Historically, many substrate options have been advertised for hermit crabs that are actually detrimental for their health, such as colored sand, calcium carbonate sand, gravel, shells, and cypress wood. This has led many hermit crab owners to question the safety of products labeled for hermit crab use. Thankfully, a few commercial mixes and homemade options are safe for hermit crabs.Unsafe Hermit Crab substrates
Fluker’s Hermit Beach Sand is a “premium blend of natural sand, coconut fiber, calcium carbonate, sea salt mix, and probiotics.” Unlike calcium sand, which is 100% calcium carbonate, this substrate is primarily natural sand with only some calcium carbonate mixed in. Calcium carbonate is not bad for hermit crabs. They need a source of calcium, which can be supplied in powdered calcium carbonate form. However, when pure calcium carbonate is used as a sole substrate, it can cause issues. Calcium carbonate clumps when wet and hardens like cement when it dries, potentially sticking to the crab or even trapping it.
One thing to note about this mix is its salt content. There are concerns that salt can burn molting hermit crabs, but this is only a danger for homemade substrates. It's possible to add more salt than intended in a homemade substrate, creating an unnaturally high salinity. Fluker's Hermit Crab Sand Substrate does not have this issue, and its salt content is safe for hermit crabs. However, it is not safe for live plants or clean-up crews (isopods and springtails).
Josh’s Frogs has measured this substrate’s pH to be between 6 and 7, which is neutral.
The most common homemade hermit crab substrate is five parts children’s play sand to one part coco fiber. This roughly equates to one 50lb bag of sand to one half of an 8qt coco brick. This mix is often compared to a sandcastle since it holds its shape well for burrowing.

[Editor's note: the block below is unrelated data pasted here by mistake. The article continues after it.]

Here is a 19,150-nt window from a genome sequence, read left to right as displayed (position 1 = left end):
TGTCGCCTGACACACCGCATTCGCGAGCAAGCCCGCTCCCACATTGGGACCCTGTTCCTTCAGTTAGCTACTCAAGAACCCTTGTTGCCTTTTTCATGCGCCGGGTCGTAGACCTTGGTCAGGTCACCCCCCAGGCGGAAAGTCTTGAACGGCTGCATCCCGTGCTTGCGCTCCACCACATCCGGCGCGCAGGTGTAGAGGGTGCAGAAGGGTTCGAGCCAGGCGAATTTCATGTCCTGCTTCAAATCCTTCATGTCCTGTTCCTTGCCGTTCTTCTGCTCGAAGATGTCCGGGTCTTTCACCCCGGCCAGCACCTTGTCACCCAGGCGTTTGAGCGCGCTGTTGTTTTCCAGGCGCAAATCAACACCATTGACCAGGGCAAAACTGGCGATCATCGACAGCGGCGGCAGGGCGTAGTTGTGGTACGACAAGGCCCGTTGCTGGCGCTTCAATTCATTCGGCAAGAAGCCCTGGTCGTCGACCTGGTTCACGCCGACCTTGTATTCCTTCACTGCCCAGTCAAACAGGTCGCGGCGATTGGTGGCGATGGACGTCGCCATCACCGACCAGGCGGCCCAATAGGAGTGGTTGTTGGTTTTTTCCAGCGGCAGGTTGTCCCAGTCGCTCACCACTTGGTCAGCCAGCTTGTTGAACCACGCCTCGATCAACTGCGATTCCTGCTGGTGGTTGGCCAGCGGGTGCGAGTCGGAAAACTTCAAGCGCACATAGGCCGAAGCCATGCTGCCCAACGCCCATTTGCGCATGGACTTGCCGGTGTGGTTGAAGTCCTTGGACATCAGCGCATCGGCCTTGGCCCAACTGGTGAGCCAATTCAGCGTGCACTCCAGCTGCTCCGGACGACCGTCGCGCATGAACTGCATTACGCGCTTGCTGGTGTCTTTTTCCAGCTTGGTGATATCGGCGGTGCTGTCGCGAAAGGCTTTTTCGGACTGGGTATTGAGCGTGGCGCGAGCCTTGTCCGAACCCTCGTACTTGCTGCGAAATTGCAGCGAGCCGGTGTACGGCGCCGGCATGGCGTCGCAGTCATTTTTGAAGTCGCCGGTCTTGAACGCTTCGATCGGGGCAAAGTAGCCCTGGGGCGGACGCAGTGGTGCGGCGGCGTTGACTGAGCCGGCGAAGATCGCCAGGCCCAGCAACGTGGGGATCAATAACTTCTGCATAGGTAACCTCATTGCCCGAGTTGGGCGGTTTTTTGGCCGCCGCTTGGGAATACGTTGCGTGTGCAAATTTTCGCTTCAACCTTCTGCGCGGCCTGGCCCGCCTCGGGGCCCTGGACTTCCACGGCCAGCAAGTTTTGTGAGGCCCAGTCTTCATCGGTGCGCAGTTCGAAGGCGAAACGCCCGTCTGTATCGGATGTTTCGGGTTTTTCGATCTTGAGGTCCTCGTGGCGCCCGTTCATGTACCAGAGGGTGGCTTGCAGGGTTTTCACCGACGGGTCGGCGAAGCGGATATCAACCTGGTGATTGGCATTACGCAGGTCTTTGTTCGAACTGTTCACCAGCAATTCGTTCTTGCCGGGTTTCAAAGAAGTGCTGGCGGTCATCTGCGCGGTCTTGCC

We recommend hydrating coco fiber with freshwater, not saltwater, as it can be easy to overdose and difficult to monitor the salinity level in the future. Unless specified, many brands of coco fiber already contain salt due to the origin of the product.
This substrate is great for tight budgets and artificial foliage. The only drawback is having to go to a garden center and bring home a 50lb bag of sand. Some play sands are rockier than others, so check the quality before investing in multiple bags. Some garden centers also keep their sand outside where it becomes wet, so it should be dried before you use it.
Josh’s Frog’s tested the pH of this mixture and found it to be between 5.5 and 6.1, depending on the sample taken.
BioBedding Hermit Crab was made to support isopods, springtails, and plants while still being safe for hermit crabs. It went through 6 months of testing before being released for sale. We found it to maintain humidity well, support a thriving clean-up crew, and grow plants that enjoy sandy soils. It is made of Quikrete play sand, leaf compost, coral pieces, coco fiber, peat moss, fine sphagnum moss, trace elements, and minerals.
There are some concerns about using peat moss with hermit crabs, mainly due to acidity. Its pH is 3 to 4.5, which is very acidic. While not suitable as a sole substrate or as a replacement for sphagnum moss in moss pits, we have not found it to affect molting hermit crabs in BioBedding Hermit Crab. See it in our YouTube video here.
We tested the overall pH to be between 5.5 and 6.1, similar to the 5:1 play sand and coco fiber mix.
Unsafe hermit crab substrates can cause poor molts, surface molts, broken limbs, and even death. Fortunately, all of the above options are safe for hermit crabs. Choosing the right one for you depends on your budget and whether you want to add live plants to your tank. If you are currently using a substrate on the unsafe list, we suggest switching as soon as you can be sure your crabs aren't molting. don't attempt to replace the substrate if your crabs are buried, since they could be molting and it isn't safe to disturb molting hermit crabs.
We hope you find this article helpful, and we wish all the best for you and your hermit crabs!